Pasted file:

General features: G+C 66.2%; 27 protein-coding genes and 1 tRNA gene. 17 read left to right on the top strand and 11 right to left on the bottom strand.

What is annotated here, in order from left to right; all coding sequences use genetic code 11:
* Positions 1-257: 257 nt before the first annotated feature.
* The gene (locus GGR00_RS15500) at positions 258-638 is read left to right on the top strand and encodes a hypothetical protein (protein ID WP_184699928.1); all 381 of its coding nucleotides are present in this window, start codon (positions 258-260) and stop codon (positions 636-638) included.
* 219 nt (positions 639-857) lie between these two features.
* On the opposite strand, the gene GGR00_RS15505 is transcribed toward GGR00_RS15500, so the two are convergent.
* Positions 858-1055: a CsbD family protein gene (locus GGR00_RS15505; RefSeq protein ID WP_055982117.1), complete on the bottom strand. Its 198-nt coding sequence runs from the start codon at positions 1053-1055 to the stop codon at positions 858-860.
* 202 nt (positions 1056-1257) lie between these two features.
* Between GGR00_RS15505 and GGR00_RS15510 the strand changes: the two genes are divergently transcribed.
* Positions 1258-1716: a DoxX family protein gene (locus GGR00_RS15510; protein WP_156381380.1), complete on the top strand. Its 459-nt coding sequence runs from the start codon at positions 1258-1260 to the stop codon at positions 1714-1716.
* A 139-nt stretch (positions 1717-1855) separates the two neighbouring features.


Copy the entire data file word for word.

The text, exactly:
General features: G+C 66.2%; 27 protein-coding genes and 1 tRNA gene. 17 read left to right on the top strand and 11 right to left on the bottom strand.

What is annotated here, in order from left to right; all coding sequences use genetic code 11:
* Positions 1-257: 257 nt before the first annotated feature.
* The gene (locus GGR00_RS15500) at positions 258-638 is read left to right on the top strand and encodes a hypothetical protein (protein ID WP_184699928.1); all 381 of its coding nucleotides are present in this window, start codon (positions 258-260) and stop codon (positions 636-638) included.
* 219 nt (positions 639-857) lie between these two features.
* On the opposite strand, the gene GGR00_RS15505 is transcribed toward GGR00_RS15500, so the two are convergent.
* Positions 858-1055: a CsbD family protein gene (locus GGR00_RS15505; RefSeq protein ID WP_055982117.1), complete on the bottom strand. Its 198-nt coding sequence runs from the start codon at positions 1053-1055 to the stop codon at positions 858-860.
* 202 nt (positions 1056-1257) lie between these two features.
* Between GGR00_RS15505 and GGR00_RS15510 the strand changes: the two genes are divergently transcribed.
* Positions 1258-1716: a DoxX family protein gene (locus GGR00_RS15510; protein WP_156381380.1), complete on the top strand. Its 459-nt coding sequence runs from the start codon at positions 1258-1260 to the stop codon at positions 1714-1716.
* A 139-nt stretch (positions 1717-1855) separates the two neighbouring features.